"To have a chance to play in the All-Star Game in front of your family and friends, it's very special," Lee said. "My wife and I talked about it before Spring Training. So I set it as a goal. I really wanted to make the All-Star Game and let my family come out and enjoy this experience."
Lee accomplished his goal and is joined by teammate Alfonso Soriano for the 78th annual Midsummer Classic at AT&T Park in San Francisco, set to be played Tuesday at 7 p.m. CT on FOX.
The Cubs first baseman will have plenty of people there to enjoy the accomplishment of his goal. Lee left 30 tickets to the event for friends and family.
But whether Lee will get in the game is still a question due to the fact that the National League roster boasts four first basemen. Lee, though, is just pleased to have a chance to play considering the type of wrist injury he endured.
"It's very gratifying to be here after missing so many games last year with a serious injury," Lee said. "You don't exactly know how it's going to respond. I'm feeling pretty good, and it's great to come back to another All-Star Game."
Lee finished the first half hitting .330 with 42 RBIs. It was his lack of home runs, just six before the break, which has raised some eyebrows. Lee has been without a home run since June 3, and admits that he doesn't quite have his power stroke at the moment.
"Right now I'm not hitting home runs, but we're still winning," Lee said. "At some point, I'm going to need to step up and carry this team. I haven't hit my stride yet, and we're in the thick of it. That says a lot about our team."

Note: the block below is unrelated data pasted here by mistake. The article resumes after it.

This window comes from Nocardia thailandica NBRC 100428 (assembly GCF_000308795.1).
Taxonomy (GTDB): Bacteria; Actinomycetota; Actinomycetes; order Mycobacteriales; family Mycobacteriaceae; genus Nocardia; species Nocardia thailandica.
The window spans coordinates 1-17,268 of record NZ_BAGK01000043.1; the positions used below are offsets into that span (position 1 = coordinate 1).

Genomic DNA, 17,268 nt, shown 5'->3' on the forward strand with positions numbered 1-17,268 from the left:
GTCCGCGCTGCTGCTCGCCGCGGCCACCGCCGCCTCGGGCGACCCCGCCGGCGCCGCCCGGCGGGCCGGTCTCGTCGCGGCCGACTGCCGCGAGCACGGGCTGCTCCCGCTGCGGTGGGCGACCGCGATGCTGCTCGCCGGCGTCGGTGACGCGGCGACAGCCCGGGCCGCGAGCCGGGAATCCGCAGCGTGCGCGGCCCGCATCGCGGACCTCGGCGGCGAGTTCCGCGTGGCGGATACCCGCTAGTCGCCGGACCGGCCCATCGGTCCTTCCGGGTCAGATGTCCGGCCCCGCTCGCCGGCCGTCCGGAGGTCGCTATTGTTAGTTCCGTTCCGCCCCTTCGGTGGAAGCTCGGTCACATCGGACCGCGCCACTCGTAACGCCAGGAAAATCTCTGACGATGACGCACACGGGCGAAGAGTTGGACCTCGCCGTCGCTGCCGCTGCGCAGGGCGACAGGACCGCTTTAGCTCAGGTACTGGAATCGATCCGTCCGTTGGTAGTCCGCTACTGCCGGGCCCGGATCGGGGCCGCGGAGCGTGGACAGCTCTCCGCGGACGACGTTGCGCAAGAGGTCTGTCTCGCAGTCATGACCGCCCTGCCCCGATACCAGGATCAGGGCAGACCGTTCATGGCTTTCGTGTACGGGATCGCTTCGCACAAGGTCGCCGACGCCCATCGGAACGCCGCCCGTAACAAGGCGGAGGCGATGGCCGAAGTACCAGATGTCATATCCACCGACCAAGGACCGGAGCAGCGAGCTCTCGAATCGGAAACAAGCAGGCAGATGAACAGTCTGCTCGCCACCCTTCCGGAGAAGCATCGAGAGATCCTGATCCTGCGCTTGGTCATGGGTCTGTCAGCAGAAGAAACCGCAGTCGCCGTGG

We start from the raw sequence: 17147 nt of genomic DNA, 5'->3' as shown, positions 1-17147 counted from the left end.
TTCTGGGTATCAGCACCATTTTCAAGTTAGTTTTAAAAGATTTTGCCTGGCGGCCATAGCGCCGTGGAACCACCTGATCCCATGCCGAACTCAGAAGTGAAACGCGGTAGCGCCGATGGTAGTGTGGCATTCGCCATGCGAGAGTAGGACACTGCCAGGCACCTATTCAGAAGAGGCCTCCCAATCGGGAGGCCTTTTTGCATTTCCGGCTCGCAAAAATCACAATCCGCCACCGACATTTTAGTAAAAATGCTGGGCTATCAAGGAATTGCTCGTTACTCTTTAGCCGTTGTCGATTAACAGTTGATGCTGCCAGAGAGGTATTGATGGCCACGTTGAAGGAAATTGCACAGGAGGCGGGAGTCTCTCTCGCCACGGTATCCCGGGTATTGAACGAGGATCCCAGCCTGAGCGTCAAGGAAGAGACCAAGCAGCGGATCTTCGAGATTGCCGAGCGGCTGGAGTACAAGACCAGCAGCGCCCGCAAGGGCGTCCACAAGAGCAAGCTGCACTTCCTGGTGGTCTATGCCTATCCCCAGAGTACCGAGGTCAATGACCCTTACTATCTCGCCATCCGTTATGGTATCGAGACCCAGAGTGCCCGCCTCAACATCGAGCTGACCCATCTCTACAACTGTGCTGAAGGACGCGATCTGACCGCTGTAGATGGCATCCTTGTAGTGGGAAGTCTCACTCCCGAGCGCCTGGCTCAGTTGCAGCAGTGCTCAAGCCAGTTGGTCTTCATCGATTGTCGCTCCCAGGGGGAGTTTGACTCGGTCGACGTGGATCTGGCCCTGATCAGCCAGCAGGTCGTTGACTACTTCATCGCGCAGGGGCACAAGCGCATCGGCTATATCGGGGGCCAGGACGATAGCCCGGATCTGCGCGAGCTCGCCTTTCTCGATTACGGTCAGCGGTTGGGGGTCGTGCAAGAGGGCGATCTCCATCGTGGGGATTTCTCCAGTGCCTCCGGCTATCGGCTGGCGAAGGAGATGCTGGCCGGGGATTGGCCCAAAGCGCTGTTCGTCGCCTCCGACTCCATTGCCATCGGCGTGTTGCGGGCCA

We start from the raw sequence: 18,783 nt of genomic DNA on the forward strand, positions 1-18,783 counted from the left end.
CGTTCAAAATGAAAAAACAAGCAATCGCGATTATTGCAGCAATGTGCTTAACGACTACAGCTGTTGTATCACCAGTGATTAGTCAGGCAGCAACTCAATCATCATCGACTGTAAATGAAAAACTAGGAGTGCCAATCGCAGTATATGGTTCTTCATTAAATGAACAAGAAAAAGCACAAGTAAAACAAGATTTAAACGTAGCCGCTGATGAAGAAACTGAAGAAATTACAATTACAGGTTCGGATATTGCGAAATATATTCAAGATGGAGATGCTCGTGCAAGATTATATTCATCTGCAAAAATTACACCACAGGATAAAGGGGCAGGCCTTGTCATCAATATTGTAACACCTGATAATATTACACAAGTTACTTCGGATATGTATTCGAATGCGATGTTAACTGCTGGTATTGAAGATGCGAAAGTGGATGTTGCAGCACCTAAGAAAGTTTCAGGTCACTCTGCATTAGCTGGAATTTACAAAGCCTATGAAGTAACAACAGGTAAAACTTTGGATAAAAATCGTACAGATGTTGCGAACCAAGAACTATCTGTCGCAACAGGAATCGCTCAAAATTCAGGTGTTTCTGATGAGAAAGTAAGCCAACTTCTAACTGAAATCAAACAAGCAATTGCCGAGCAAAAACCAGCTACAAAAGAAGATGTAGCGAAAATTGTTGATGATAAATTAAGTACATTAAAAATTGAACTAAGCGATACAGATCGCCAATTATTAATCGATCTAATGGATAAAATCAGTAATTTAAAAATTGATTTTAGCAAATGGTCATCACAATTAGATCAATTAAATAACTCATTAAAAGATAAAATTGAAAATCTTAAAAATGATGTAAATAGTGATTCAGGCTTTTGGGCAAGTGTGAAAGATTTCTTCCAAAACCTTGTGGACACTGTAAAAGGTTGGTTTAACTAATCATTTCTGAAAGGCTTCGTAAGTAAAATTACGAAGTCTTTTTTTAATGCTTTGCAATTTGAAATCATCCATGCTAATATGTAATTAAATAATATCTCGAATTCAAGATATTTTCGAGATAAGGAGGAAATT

While Lee acknowledges that he still has yet to get on a roll to help carry his club, he's thankful that his fellow teammate has done just that.
A torrid June by Soriano, during which he hit .336 with 11 homers and 18 RBIs, helped start the turnaround for the Cubs, who are contenders in the NL Central. They are the type of numbers the Cubs had been expecting to see from the outfielder but didn't quite see in the first month of the season when Soriano struggled.
"He wasn't playing like Alfonso Soriano, but he was still hitting .300, so it wasn't like he was completely scuffling," Lee said. "He's caught fire now, and he's carrying us. When you've got a guy in the leadoff spot who can make it 1-0 right away or get on base with a single and steal, it's a huge threat. We're on his back, and he's been fun to watch."
Soriano admits that it took a period of adjustment for him at first in Chicago. And though the first few months weren't the easiest, Soriano couldn't be happier with how he feels about his game heading into his sixth All-Star appearance.
"I feel very good about where I am now," Soriano said. "The first month and a half I was not as comfortable because it was a new city, new contract and new teammates. But now I know everybody and know the city, and I'm excited about the second half."
Both players were excited about adding yet another All-Star appearance to their resume, but there was something different about this time compared to their previous stints. This time, they both feel like their team is a possible contender, and that makes it a little easier to enjoy the event.
"We were hoping we could gel in spring and get out of the gates quick," Lee said of the Cubs. "It didn't work out that way. We had a lot of new faces, an entirely new coaching staff, and everyone was kind of feeling each other out.
"The chemistry is there now. We're moving as one unit, and I think it shows on the field. And it's why we're so excited for the second half to start."